Friday, 27 February 2015

Limpets and F1 cars

An article on the Sky News web site had the headline: Does Humble Limpet Hold Key To Future F1 Cars? It referred to the findings of Asa Barber and colleagues on the strength of limpet teeth (there were many other reports of this work in the Media, most with catchy headlines). Intrigued, I read the original publication describing the detailed studies and the comparisons made by the authors between the strength of limpet teeth and strong, Man-made materials. In the paper [1], there was none of the colourful reporting that I had seen in newspapers and on the web.

The teeth of limpets are set on the radula (see above), a rasping tongue, used to scrape rock surfaces and thus acquire food from attached algal and microbial biofilms. In moving over stone surfaces, the teeth “need to be extremely strong and hard to avoid catastrophic failure” although the scraping action does cause them to become worn [1]. Strength comes from a mineral, goethite (iron oxy hydroxide), that is formed in filaments within a matrix of protein with the “mineral nanofibres typically many micrometres in length but only a few tens of nanometers in diameter” [1]. In non-technical language, the strengthening filaments are long and very thin and this provides the optimum arrangement for resilience.

Limpets are very common around shores and are certainly successful snails (members of the Class Gastropoda). As I was brought up by the sea, I became fascinated by marine organisms and their habits and, like many children, was intrigued by the ability of limpets to cling on to rocks and thus resist any amount of kicking by me. I learned that this attachment was made possible by the muscular foot and was not related to suction as I had thought. The foot has numerous minute extensions over its base and these interface with the (microscopically) rough surface to which the limpet is attached, a thin film of mucus ensuring good contact. This tight attachment serves not only to prevent limpets from being removed, but also allows a near perfect match between the shell and the rock, minimising water loss when the tide is out. The attachment is so close that the rock can become eroded into “home scars” and the margin of the shell follows contours, like those created by the barnacles in the illustration below.

Everything changes when the tide comes in. The tight hold is relaxed and the limpets now use their foot, and secreted mucus, to glide over the surface, just like other snails. It is then that they feed by movements of the radula and this leaves a characteristic trail of removed biofilm (see below - and for further, excellent pictures see As some limpets are territorial, it is thought that local areas of biofilm is then “farmed” by individuals and their excretions may well act as fertiliser, as it is known that biofilm components are highly adsorptive [2]. Algae also grow on the home scars [3] and these will again be fertilised by the limpet during attachment; exposure to light allowing the algae to photosynthesise when the limpets forage away from the home scar.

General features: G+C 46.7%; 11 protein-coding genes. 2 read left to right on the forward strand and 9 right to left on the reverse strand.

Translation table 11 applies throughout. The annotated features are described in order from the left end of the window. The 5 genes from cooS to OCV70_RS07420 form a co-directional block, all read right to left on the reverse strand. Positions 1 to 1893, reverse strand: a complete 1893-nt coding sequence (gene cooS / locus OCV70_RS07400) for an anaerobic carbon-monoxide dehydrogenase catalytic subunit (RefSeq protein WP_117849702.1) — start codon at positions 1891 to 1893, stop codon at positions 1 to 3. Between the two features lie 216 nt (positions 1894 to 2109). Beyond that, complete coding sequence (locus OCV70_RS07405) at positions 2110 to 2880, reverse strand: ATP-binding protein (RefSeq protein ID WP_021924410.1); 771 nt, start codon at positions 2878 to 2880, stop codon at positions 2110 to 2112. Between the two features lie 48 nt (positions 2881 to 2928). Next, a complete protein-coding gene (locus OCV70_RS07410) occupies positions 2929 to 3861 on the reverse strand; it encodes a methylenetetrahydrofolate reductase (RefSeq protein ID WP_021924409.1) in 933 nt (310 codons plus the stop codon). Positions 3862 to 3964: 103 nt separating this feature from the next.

The findings of Barber et al., and our knowledge of the Natural History of limpets, bring to mind many questions: “How did the structure of limpet teeth evolve?”; “How did mineral fibres become embedded in a protein matrix?”, “How did teeth become arranged on a radula?”; “How was a radula formed?”; “How did the structure of the foot develop?”; “How did limpets become territorial and develop the habit of gardening?”; etc. These questions have no easy answers.

We tend to regard animals like limpets as being mundane and lacking in interest, although they are valued as food, especially in Madeira, where an annual festival is held in their honour. This doesn’t extend to considering the welfare of the limpets, especially as they are fried alive in butter, before the addition of a little garlic and lemon juice makes them a tasty treat. Their use as food, and as examples of useful bioengineering, emphasises our anthropocentric approach and we rightly continue to have this attitude. However, we should also step back and admire how evolution has resulted in such an impressive array of adaptations to life on the rocky shore. The child in me has a sense of awe at the selection of mutations that allowed all the changes that have occurred through time to produce such wonderful creatures. I’m not suggesting that limpets should be regarded as honorary humans, in the way that we regard our pets, but these splendid snails are not just around for our purposes, whatever the sentiments of the Book of Genesis, or the impressions provided by headlines in the Media. All the adaptations referred to in the questions above were in place long before humans appeared and limpets deserve our respect.

[1] Asa H. Barber, Dun Lu and Nicola M Pugno (2015) Extreme strength observed in limpet teeth. Journal of the Royal Society Interface 12: 20141326.

[2] Roger S Wotton (2004) The essential role of exopolymers (EPS) in aquatic systems. Oceanography and Marine Biology, An Annual Review 42: 57-94.

[3] Gray A Williams and Colin Little (2001) Preliminary observations on algal growth under limpet (Patella vulgata) home scars. Journal of the Marine Biological Association of the United Kingdom 81: 175-176.

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